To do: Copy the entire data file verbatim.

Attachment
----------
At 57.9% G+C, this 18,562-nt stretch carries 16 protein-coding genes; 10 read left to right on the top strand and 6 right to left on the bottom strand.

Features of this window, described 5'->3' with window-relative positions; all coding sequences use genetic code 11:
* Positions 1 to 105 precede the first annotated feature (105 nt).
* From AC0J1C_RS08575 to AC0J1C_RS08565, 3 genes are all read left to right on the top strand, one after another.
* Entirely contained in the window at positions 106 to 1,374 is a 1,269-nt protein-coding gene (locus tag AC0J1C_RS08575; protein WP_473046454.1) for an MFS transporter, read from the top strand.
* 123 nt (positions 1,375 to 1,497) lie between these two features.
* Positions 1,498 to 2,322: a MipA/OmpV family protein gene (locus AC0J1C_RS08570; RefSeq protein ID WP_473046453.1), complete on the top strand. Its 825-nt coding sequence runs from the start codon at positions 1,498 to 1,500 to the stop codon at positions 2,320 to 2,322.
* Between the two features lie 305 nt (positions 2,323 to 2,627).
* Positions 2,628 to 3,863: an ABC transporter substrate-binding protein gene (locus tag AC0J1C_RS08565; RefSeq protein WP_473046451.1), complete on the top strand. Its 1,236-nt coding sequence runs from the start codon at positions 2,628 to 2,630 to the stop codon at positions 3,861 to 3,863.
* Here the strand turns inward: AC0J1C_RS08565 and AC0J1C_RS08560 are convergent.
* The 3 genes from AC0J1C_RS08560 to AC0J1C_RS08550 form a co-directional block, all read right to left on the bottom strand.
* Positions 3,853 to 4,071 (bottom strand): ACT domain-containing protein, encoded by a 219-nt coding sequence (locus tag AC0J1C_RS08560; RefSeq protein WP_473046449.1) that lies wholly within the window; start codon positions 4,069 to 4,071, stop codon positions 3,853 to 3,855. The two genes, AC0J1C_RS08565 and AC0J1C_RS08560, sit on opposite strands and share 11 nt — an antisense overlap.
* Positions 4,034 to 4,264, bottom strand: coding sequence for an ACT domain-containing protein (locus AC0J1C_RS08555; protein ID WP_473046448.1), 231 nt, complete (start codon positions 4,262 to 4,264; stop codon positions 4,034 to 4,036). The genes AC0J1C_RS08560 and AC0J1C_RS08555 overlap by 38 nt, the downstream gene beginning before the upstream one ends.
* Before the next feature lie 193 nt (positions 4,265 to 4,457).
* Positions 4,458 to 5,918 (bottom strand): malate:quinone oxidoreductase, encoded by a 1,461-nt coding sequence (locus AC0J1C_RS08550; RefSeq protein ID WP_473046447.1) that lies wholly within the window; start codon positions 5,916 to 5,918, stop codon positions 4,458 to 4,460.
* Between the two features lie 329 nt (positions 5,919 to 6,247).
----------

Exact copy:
At 57.9% G+C, this 18,562-nt stretch carries 16 protein-coding genes; 10 read left to right on the top strand and 6 right to left on the bottom strand.

Features of this window, described 5'->3' with window-relative positions; all coding sequences use genetic code 11:
* Positions 1 to 105 precede the first annotated feature (105 nt).
* From AC0J1C_RS08575 to AC0J1C_RS08565, 3 genes are all read left to right on the top strand, one after another.
* Entirely contained in the window at positions 106 to 1,374 is a 1,269-nt protein-coding gene (locus tag AC0J1C_RS08575; protein WP_473046454.1) for an MFS transporter, read from the top strand.
* 123 nt (positions 1,375 to 1,497) lie between these two features.
* Positions 1,498 to 2,322: a MipA/OmpV family protein gene (locus AC0J1C_RS08570; RefSeq protein ID WP_473046453.1), complete on the top strand. Its 825-nt coding sequence runs from the start codon at positions 1,498 to 1,500 to the stop codon at positions 2,320 to 2,322.
* Between the two features lie 305 nt (positions 2,323 to 2,627).
* Positions 2,628 to 3,863: an ABC transporter substrate-binding protein gene (locus tag AC0J1C_RS08565; RefSeq protein WP_473046451.1), complete on the top strand. Its 1,236-nt coding sequence runs from the start codon at positions 2,628 to 2,630 to the stop codon at positions 3,861 to 3,863.
* Here the strand turns inward: AC0J1C_RS08565 and AC0J1C_RS08560 are convergent.
* The 3 genes from AC0J1C_RS08560 to AC0J1C_RS08550 form a co-directional block, all read right to left on the bottom strand.
* Positions 3,853 to 4,071 (bottom strand): ACT domain-containing protein, encoded by a 219-nt coding sequence (locus tag AC0J1C_RS08560; RefSeq protein WP_473046449.1) that lies wholly within the window; start codon positions 4,069 to 4,071, stop codon positions 3,853 to 3,855. The two genes, AC0J1C_RS08565 and AC0J1C_RS08560, sit on opposite strands and share 11 nt — an antisense overlap.
* Positions 4,034 to 4,264, bottom strand: coding sequence for an ACT domain-containing protein (locus AC0J1C_RS08555; protein ID WP_473046448.1), 231 nt, complete (start codon positions 4,262 to 4,264; stop codon positions 4,034 to 4,036). The genes AC0J1C_RS08560 and AC0J1C_RS08555 overlap by 38 nt, the downstream gene beginning before the upstream one ends.
* Before the next feature lie 193 nt (positions 4,265 to 4,457).
* Positions 4,458 to 5,918 (bottom strand): malate:quinone oxidoreductase, encoded by a 1,461-nt coding sequence (locus AC0J1C_RS08550; RefSeq protein ID WP_473046447.1) that lies wholly within the window; start codon positions 5,916 to 5,918, stop codon positions 4,458 to 4,460.
* Between the two features lie 329 nt (positions 5,919 to 6,247).